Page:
Music Revenue in the Streaming Age
As music consumption has shifted from buying full length CDs to downloading mp3 singles to now streaming, the realized value of music has unfortunately drastically diminished. As an independent label, I can confirm that selling CDs is really tough, and the total payout I receive (to split between me and my artists) for streams on Spotify is about 3/10ths of one cent. That’s $0.003. Compare that to $0.64 I receive on a $0.99 download. At that ratio, a fan would have to stream a song 213 times to generate the same amount of income to support the artist. Given that math, it’s easy to see that the music itself is, unfortunately, nearly worthless, and artists earn their living selling concert tickets and t-shirts.
The reasons behind this shift, which actually hurts songwriters and publishers the most, because they don’t have the same performance and merchandising opportunities, are a combination of technological shifts in consumption and unfortunate exploitation by today’s disingenuous “innovators” of US copyright laws written in the 1940s. It’s a little known fact, but songwriter and publisher rights and revenues are strictly dictated by US law, perhaps unlike any other industry or art. I am optimistic, however, that we will find a way to grow the revenue pool and more songwriters will be able to earn a living well in the future.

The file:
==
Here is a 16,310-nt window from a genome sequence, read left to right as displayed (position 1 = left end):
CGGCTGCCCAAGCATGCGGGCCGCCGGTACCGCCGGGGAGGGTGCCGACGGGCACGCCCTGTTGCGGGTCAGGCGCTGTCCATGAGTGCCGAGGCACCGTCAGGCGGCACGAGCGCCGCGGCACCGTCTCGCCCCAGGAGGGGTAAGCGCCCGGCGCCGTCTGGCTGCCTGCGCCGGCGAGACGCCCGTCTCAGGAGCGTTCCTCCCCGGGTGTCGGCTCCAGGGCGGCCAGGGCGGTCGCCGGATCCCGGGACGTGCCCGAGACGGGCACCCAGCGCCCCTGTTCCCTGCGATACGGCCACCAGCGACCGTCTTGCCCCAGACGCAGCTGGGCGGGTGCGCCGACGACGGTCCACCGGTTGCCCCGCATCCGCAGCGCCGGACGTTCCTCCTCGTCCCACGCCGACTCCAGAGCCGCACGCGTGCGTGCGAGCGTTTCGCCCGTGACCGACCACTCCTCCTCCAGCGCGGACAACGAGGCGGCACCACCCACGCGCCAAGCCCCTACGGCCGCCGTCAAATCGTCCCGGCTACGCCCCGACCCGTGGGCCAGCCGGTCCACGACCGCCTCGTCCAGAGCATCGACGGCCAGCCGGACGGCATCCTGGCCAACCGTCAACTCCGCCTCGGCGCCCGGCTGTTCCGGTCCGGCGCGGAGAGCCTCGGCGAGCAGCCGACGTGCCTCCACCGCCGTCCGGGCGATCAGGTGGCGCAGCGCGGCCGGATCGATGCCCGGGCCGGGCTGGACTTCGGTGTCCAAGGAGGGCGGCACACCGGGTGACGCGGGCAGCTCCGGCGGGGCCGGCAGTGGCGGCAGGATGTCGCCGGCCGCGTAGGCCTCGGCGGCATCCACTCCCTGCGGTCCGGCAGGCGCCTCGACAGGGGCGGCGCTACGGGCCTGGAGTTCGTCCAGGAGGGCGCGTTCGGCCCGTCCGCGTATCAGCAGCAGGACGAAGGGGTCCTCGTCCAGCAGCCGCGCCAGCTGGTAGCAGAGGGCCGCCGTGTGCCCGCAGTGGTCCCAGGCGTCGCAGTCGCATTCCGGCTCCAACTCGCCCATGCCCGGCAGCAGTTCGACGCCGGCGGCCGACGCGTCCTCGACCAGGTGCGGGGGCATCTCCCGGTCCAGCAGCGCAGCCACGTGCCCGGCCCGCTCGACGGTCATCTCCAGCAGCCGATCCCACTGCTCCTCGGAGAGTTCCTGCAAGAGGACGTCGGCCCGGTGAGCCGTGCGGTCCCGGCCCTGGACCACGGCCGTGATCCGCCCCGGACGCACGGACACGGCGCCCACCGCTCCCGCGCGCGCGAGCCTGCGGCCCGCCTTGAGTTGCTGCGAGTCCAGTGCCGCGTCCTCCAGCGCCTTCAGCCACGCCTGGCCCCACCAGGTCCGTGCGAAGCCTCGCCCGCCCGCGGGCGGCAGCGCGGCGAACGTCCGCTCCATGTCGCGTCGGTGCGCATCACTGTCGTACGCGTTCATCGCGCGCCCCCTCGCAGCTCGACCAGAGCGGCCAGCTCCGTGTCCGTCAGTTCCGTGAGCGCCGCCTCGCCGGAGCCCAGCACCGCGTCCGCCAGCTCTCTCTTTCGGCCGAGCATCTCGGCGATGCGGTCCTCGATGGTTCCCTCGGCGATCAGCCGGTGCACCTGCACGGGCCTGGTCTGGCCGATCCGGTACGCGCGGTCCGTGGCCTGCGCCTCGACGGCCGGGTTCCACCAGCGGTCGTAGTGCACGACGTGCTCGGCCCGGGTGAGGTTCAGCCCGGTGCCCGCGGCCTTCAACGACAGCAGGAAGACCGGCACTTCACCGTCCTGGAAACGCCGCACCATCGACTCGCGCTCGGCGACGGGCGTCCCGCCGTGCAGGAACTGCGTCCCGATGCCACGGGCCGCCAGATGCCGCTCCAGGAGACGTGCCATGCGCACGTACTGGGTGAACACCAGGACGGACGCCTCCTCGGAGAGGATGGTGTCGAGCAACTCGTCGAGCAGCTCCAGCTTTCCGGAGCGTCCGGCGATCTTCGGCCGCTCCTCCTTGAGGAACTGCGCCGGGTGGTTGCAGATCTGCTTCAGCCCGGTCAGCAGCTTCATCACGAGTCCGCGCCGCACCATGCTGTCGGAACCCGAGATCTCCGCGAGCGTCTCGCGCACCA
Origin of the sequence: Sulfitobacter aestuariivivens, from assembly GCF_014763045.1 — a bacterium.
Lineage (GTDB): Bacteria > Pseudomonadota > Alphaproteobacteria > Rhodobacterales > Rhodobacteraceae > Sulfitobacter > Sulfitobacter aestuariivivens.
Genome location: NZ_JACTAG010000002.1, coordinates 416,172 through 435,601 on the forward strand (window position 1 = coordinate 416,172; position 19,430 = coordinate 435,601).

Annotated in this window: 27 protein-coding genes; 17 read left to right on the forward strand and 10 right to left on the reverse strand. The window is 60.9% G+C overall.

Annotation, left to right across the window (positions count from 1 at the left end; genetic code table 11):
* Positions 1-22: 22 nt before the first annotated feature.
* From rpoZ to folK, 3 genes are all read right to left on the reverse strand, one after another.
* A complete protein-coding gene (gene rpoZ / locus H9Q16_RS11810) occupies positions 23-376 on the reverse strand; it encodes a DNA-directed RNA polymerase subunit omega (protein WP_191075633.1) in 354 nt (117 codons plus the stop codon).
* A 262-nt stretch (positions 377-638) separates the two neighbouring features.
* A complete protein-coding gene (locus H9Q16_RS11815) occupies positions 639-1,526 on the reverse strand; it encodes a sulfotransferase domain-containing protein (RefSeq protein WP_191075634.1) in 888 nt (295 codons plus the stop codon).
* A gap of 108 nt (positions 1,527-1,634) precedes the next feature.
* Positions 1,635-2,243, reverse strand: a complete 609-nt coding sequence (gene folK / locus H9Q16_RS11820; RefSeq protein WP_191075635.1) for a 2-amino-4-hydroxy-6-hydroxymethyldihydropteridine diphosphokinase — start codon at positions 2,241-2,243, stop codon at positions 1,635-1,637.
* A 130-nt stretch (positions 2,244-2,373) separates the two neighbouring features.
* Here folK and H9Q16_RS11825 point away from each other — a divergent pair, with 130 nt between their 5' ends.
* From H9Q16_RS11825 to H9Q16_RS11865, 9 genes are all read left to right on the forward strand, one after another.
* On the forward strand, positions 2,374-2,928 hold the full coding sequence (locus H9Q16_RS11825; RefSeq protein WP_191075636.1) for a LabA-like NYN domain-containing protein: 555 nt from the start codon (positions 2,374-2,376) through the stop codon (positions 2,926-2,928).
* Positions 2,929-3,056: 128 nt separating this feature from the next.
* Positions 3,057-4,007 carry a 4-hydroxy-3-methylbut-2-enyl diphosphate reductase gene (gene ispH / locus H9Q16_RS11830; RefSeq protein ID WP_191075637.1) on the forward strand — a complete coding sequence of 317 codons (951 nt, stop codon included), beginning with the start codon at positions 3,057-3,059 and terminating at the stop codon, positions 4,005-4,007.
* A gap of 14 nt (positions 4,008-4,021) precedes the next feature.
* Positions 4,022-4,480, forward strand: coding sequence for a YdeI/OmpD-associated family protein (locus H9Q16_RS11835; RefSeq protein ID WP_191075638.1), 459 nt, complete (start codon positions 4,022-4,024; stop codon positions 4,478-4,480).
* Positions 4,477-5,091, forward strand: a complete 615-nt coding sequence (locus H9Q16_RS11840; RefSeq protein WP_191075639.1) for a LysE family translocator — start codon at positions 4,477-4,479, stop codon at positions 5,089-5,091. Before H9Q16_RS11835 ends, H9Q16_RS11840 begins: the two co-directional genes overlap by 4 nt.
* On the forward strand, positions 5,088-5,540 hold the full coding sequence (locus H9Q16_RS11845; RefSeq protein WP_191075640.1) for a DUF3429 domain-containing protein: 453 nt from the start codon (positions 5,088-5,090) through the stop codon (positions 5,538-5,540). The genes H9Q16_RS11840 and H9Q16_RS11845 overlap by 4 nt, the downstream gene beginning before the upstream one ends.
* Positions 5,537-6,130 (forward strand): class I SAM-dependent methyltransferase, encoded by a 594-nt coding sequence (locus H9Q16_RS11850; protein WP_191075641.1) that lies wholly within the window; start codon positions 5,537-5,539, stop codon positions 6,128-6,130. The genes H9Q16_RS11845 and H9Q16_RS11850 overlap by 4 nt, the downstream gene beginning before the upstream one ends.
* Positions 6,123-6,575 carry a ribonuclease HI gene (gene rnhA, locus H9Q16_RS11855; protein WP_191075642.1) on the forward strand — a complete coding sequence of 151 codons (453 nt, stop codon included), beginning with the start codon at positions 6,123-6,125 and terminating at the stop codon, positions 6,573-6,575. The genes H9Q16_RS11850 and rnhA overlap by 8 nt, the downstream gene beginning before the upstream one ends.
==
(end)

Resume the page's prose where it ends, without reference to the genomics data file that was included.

My reasons for sharing this with you is to ask you to please support the songwriters and artists by attending their concerts, introducing their music to friends, buying their merchandise (t-shirts, hats, koozies, luncboxes, etc.), and buying their music.
Owner, Blue Bandana Records, songwriter, producer, guy who loves music